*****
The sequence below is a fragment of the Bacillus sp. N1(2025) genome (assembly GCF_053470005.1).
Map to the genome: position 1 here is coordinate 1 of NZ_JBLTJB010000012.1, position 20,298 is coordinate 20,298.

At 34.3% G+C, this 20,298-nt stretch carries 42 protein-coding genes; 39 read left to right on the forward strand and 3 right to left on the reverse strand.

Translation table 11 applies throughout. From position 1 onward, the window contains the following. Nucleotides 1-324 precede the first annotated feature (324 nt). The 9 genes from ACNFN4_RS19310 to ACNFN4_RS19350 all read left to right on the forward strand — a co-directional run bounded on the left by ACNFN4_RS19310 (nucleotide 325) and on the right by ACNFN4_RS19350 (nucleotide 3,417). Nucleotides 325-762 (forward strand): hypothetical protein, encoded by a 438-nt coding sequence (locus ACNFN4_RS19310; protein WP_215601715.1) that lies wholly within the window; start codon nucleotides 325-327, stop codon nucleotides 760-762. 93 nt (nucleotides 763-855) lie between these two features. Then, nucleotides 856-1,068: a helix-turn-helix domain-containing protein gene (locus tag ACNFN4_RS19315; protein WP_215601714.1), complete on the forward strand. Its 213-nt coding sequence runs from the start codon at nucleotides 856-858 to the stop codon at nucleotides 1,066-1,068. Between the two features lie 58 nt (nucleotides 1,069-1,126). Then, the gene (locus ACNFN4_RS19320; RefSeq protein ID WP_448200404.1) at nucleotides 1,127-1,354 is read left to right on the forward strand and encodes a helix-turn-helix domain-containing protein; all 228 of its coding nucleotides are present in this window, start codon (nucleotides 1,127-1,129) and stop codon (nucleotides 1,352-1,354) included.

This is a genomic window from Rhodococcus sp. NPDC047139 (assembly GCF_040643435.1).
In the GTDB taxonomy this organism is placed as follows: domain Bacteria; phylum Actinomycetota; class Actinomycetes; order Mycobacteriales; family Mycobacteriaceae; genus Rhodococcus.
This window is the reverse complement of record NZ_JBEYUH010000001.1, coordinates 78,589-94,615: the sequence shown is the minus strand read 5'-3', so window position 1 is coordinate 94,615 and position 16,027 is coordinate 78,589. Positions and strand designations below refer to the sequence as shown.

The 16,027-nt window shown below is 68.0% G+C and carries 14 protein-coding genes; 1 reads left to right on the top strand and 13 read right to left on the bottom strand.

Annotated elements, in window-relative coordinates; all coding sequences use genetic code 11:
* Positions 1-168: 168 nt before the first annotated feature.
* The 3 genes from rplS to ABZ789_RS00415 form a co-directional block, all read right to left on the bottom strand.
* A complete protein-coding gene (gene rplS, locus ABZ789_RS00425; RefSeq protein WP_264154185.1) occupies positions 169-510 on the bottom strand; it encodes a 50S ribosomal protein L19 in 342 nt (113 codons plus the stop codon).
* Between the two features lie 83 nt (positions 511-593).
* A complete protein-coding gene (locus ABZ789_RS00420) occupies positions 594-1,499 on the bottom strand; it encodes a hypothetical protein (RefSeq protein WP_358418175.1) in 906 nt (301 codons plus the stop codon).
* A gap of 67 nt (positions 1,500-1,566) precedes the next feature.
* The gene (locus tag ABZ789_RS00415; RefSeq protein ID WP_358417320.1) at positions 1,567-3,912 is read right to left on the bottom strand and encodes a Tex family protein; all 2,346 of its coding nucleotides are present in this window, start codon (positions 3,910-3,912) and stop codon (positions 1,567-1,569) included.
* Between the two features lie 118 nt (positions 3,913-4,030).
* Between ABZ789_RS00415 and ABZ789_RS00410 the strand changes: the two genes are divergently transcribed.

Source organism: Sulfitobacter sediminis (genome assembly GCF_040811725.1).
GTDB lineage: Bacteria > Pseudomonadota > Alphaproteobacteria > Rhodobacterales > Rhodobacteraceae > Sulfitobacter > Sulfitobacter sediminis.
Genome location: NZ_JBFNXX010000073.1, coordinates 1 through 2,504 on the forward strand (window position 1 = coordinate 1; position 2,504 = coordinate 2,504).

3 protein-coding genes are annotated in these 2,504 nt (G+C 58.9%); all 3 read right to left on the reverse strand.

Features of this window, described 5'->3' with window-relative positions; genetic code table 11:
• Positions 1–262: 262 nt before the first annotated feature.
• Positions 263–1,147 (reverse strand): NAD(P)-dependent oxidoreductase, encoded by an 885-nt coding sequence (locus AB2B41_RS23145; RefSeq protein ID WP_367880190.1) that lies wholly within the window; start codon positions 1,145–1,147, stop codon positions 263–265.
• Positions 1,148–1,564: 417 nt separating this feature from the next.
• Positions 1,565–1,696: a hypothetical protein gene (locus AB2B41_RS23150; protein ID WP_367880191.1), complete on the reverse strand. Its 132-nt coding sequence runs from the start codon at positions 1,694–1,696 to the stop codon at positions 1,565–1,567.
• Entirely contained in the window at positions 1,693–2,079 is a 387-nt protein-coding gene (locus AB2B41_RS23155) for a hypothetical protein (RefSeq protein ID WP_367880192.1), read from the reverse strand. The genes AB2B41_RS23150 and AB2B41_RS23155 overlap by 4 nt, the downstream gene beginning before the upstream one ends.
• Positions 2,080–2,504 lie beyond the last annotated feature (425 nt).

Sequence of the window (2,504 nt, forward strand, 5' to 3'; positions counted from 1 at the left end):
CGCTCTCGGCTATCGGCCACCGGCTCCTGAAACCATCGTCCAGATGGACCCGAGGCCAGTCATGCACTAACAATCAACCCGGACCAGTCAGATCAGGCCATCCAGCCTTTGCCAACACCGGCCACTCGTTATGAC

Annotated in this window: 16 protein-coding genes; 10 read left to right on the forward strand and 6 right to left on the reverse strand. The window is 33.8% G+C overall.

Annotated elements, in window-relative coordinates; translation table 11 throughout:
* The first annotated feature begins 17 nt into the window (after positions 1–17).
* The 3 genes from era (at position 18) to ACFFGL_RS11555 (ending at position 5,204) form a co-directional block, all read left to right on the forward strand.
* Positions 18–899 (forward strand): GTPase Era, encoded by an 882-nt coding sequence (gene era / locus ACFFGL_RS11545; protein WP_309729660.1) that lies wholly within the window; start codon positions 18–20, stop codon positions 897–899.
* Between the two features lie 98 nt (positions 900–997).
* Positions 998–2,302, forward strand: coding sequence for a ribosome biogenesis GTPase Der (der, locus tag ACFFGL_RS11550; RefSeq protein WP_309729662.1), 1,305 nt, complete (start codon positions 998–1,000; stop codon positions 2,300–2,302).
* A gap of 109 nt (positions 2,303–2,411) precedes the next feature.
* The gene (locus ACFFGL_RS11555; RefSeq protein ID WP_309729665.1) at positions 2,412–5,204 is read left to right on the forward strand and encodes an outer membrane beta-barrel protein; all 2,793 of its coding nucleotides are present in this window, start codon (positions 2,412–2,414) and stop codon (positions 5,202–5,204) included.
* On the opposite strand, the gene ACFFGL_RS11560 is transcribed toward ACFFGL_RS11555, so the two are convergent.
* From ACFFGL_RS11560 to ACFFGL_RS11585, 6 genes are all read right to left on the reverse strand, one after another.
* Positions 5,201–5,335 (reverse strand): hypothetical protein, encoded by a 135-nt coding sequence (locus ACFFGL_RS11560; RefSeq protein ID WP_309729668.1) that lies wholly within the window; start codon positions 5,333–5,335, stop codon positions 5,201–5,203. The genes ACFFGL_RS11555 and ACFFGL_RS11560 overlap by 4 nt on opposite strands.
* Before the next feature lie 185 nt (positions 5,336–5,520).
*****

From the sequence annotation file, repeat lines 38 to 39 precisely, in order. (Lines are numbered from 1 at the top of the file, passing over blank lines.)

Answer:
* Positions 998–2,302, forward strand: coding sequence for a ribosome biogenesis GTPase Der (der, locus tag ACFFGL_RS11550; RefSeq protein WP_309729662.1), 1,305 nt, complete (start codon positions 998–1,000; stop codon positions 2,300–2,302).
* A gap of 109 nt (positions 2,303–2,411) precedes the next feature.